Breathe In

When a foreign exchange student arrives in a small upstate New York town, she challenges the dynamics of her host family's relationships and alters their lives forever.

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  • ★★★½ review by ellie on Letterboxd

    movie: stars a hot dad

    me: IM READY! frigging large popcorn! Hot dog! Damn slurpy dammit! Don't talk to me when I sit down to watch this! Don't touch me ! Don't breathe in my direction ! This is it!

  • ★★★★ review by Caitlin on Letterboxd

    Guy Pearce is aptly named because wow he really is... A Guy......... A Man ......

  • ★★★½ review by Jimbo on Letterboxd

    Further proof, as if it was needed, that Felicity Jones is the real deal.

  • ★★★½ review by Thomas Ringdal on Letterboxd

    On paper this is a story about the midlife crisis of a married man, stuck in a job he never wanted and a wife that's rather condecending towards his aspirations. Add Felicity Jones into the mix, and any man would crumble. But it is never her fault, directly. Sure, she's the faucet, if you will, the presence that presents him with motive, means and opportunity, but she never acts upon moments, more than reacts. Doremus has too much love for Jones to make her into the bad guy of any story, of course. And I myself of course love her to death. It's pretty silly, and not at all healthy, and as a result I am doomed to be forever alone.

    But as the story above unfolds, we are constantly introduced to classical sets, usually either through a piano or a string instrument of sorts, cello most of the time, to each and every scene. It's as much a love letter to music and musicians, or maybe artists is a better word, as it is a slow, delicate, deliberately paced picture of a desintegration of a family. The wife is played by Amy Ryan, and she is her usual steady self, helping to create the right environment for the story. I didn't care for the daughter at all, but the story wouldn't work without one, of course. Guy Pearce on the other hand is great in a type of role at least I haven't seen him in before.

    For a good hour or so, it gently floats along in a soothing fashion only to jolt us back into reality as the truth hits home across the table during the last third, and the fairytale is over.

    I'm no big fan of the ending myself, but it does have a certain bittersweet quality, and as much as I personally would enjoy a harmless peak under her sweater, the affair is beautiful and caressing and never gratuitous.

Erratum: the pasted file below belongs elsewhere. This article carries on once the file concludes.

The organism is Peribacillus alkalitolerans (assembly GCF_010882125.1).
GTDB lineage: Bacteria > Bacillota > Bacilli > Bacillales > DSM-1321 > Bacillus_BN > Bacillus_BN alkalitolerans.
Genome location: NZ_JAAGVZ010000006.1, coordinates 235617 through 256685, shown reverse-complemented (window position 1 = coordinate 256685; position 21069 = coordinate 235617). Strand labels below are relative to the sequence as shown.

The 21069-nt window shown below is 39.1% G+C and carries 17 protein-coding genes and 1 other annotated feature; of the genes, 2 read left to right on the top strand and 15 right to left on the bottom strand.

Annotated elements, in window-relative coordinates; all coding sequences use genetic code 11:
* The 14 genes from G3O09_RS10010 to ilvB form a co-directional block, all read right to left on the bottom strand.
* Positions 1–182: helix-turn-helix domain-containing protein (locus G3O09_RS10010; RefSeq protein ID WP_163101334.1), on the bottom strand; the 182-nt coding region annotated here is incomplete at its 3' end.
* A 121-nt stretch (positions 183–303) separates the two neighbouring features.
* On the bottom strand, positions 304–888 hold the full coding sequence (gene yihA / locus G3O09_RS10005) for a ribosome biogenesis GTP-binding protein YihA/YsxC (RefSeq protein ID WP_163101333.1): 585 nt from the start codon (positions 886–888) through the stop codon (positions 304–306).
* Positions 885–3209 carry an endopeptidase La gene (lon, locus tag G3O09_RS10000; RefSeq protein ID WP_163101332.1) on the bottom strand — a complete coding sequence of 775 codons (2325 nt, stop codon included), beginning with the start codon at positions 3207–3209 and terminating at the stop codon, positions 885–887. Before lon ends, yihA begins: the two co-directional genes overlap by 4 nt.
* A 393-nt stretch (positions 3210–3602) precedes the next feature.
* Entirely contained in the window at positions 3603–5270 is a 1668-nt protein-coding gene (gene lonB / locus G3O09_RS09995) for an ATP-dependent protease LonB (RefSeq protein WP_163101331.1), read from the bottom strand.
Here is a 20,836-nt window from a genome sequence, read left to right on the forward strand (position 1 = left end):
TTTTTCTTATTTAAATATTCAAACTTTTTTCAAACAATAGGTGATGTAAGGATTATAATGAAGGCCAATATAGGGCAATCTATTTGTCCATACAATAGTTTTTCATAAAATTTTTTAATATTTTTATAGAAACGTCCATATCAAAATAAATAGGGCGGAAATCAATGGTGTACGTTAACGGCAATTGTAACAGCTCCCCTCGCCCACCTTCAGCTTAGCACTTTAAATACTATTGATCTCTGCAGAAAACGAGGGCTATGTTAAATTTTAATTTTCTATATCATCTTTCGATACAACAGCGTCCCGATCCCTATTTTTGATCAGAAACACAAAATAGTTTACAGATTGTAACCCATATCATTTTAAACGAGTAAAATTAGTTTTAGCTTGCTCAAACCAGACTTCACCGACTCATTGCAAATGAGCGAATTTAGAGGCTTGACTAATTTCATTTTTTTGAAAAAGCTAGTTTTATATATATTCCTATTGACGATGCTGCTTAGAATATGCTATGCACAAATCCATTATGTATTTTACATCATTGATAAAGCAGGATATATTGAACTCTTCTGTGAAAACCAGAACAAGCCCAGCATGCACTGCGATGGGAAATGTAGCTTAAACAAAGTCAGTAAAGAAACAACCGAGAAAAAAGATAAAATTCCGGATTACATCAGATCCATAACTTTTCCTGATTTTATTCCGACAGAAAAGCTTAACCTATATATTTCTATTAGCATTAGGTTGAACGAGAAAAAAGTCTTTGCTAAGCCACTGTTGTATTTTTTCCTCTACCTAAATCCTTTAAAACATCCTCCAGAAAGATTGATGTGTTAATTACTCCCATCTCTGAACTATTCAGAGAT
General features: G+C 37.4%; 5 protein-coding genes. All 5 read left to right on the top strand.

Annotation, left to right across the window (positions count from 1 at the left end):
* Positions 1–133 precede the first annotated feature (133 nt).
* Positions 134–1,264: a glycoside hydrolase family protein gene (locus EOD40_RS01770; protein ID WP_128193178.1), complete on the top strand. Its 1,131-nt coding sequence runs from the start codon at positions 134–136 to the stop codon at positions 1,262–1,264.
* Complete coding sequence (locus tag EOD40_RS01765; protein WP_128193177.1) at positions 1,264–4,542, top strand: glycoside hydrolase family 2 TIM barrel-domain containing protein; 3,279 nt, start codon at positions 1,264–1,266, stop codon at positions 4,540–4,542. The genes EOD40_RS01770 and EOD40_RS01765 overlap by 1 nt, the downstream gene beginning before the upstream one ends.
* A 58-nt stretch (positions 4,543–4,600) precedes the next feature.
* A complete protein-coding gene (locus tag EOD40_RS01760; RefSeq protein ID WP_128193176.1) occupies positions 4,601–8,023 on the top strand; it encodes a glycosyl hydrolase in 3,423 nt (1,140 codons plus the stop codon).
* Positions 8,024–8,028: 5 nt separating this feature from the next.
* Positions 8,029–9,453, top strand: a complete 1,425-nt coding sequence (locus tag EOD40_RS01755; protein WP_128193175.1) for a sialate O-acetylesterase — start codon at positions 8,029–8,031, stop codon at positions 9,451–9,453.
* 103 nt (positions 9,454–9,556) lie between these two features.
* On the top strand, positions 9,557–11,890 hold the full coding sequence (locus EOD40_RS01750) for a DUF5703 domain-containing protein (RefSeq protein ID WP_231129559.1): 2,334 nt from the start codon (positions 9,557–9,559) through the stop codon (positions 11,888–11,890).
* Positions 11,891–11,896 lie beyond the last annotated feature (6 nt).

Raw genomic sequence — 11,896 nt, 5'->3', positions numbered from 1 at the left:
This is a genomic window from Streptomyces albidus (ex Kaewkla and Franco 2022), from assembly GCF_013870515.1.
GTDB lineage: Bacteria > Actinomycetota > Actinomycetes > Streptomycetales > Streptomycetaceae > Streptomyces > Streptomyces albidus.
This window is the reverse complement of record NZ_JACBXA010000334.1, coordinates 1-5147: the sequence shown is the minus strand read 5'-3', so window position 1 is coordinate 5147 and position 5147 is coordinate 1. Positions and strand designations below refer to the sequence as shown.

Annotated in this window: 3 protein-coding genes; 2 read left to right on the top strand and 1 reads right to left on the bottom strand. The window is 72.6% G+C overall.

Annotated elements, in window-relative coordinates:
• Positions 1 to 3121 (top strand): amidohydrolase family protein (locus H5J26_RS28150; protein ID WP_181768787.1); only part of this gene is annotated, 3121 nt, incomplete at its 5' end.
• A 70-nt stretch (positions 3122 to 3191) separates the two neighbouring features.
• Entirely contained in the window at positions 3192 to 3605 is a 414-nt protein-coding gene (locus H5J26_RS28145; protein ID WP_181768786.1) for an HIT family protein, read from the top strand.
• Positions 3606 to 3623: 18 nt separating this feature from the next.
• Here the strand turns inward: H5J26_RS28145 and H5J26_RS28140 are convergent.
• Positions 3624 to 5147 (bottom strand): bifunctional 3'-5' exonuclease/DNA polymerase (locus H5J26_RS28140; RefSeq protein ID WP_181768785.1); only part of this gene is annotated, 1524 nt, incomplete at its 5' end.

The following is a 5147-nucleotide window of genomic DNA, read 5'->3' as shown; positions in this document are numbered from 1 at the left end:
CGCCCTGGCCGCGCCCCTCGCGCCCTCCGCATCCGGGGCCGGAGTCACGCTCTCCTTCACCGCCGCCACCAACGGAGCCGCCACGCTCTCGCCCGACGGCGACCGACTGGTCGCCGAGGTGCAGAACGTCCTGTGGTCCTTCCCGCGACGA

A step back compared to Like Crazy it might be, but I will look out for Doremus' next project.

  • ★★★★½ review by Thomas McCallum on Letterboxd

    Performances: 8.5/10

    Story: 8.7/10

    Production: 9.6/10

    Overall: 8.93/10

    I'm not sure how I hadn't seen Breathe In until now. It premiered at Sundance in 2013 but it looks like it didn't get an actual US release date until march of this year. That release was certainly limited because I didn't even know about it. That's a damn shame, because this film is easily the best that I've seen this year, and I wouldn't be too shocked it still is come December.

    Similar to Like Crazy in tone, Breathe In follows the Reynolds family and their newly acquired exchange student Sophie, played beautifully by Felicity Jones in a way that made me seriously wonder how I haven't seen more of her. Guy Pearce plays Richie, the patriarch of the family, a concert cellist and music teacher. They're very subtle performances. There aren't always many words spoken, mostly there are glances. Looks, glares, small moments. All chopped up and put together in a way that doesn't need words to convey the emotions that these characters are going through. It's really brilliant to watch thanks to some flawless performances. Not to mention fantastic editing and gorgeous cinematography.

    Director Drake Doramus (say that five times fast) has proved that he wasn't a one hit wonder after winning the Grand Jury prize for 2011's Like Crazy. His almost documentary style of film making takes intimate moments and somehow amplifies them to the point where you almost feel bad you're witnessing these character's experiences. Combine that with Dustin O'Halloran's captivating score and you have yourself a visceral movie-going experience.

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